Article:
What does the Bible really say about homosexuality?

Much has been written on the Bible and homosexuality, ranging every opinion under the sun. I am in no way under the delusion that I can meaningfully contribute new ideas to this discussion. I have two primary reasons for writing this. Firstly, I would like to give some clear and accessible responses to common arguments against the plain reading of the Bible, which teaches that homosexual sex is a form of sexual immorality. Secondly, I would like to empower you and give you confidence in your own Bible reading. It disturbs me that the way we interpret scripture in the modern world so often dismisses plain and obvious readings of the text, in favour of complicated and unintuitive alternatives. This mode of interpretation takes the scriptures from the hands of ordinary people, insists that only scholars can read them correctly, and in effect creates something like a new Roman Catholicism. Only certain professionals can understand God’s word, they insist. You wouldn’t appreciate the necessary contexts after-all.

My simple take-home point that I want you to understand is this: you as a Christian are able to read the Bible for yourself and understand what it means. If you are honest with yourself, and you have basic comprehension skills, you will be able to agree on the basic meaning of the text. I don’t mean you will always be right, or that interpretation is always simple. But I do insist that the Bible itself provides you with sufficient context for you to understand it, without you needing an ancient history degree.

For all my study of the original languages, the historicity of the Bible, the philosophy of interpretation and application, and historical theology… my main conclusion for you, as someone who has looked closely at these issues is this: most of the time with occasional exceptions, your popular English translations of the Bible mean what they look like they mean. Where there are nuances and tidbits of insight that you are missing in your English translations, they are not huge and earth-shattering. They do not often completely change the meaning of the text; though they will add clarity and nuance to your reading.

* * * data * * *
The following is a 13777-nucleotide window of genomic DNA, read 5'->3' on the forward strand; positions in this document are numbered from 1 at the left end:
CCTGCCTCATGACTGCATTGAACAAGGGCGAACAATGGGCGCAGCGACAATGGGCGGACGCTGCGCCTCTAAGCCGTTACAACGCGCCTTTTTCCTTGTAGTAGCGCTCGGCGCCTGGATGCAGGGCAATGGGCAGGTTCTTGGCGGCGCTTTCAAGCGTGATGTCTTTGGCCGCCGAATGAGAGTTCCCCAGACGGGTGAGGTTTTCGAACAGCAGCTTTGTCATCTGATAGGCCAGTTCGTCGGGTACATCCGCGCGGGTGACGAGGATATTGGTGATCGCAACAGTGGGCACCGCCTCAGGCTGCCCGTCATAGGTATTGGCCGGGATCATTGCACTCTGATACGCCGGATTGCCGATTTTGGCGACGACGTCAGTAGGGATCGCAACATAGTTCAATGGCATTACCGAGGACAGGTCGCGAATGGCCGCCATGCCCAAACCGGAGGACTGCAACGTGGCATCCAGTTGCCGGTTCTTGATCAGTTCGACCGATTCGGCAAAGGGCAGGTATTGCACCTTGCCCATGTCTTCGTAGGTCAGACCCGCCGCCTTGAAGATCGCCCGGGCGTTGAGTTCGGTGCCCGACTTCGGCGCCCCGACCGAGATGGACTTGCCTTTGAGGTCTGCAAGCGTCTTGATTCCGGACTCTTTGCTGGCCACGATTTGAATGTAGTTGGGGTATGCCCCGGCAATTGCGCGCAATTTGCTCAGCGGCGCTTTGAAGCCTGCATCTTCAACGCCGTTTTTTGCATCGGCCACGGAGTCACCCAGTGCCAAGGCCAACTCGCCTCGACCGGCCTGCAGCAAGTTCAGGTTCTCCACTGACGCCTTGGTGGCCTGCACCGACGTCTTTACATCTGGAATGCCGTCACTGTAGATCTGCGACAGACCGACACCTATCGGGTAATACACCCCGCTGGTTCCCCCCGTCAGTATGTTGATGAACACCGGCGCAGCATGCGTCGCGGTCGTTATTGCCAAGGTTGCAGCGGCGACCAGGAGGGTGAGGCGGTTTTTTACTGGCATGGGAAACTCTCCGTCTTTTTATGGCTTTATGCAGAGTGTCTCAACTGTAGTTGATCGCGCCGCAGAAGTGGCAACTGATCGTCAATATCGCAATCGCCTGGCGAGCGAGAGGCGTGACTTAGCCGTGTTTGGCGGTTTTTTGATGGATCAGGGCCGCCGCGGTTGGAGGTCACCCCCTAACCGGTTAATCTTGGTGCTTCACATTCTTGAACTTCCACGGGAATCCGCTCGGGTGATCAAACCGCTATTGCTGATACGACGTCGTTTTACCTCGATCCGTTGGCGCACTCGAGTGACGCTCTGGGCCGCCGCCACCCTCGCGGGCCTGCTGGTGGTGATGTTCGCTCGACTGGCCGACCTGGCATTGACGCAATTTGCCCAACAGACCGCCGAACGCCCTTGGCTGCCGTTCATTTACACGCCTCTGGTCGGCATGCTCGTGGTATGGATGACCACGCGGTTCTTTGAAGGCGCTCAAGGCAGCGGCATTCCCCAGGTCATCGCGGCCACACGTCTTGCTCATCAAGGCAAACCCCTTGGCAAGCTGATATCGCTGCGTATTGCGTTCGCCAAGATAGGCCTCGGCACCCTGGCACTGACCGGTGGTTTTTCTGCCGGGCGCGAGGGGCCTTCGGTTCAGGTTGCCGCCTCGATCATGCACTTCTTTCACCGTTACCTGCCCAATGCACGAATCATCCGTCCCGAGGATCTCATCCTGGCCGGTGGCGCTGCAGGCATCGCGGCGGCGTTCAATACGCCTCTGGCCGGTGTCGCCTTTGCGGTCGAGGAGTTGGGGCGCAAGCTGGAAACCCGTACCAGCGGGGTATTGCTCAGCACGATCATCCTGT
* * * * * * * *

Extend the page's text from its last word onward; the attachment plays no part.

If someone interprets the Bible in a way that completely changes or reverses the apparent meaning on the page in front of you, your alarm bells should be ringing! It is easy for those with fanciful imaginations and the least amount of actual scholarship, to invent some possible context which completely deforms the text. The kinds of things people get away with when interpreting the Bible wouldn’t be tolerated in any other kind of deliberate communication. Suppose my wife Lani sent me a text asking me to hang out the washing, and instead of doing so I thought:

“Well in our household linguistic context, washing actually refers to a range of activities. This certainly includes the clothing in the washing machine, but could also be taken to refer to the cups by the sink. Lani is also well aware that she is speaking to me, an Anglican clergyman. And in Anglican clerical contexts washing actually has a technical meaning, as in baptism. Taking this with the historical linguistic context of the 21st century: ‘hang out’ is also a euphemism for ‘relax’; I think it’s fair to say that Lani is telling me to relax because I am baptised, and I no longer have to worry about condemnation”.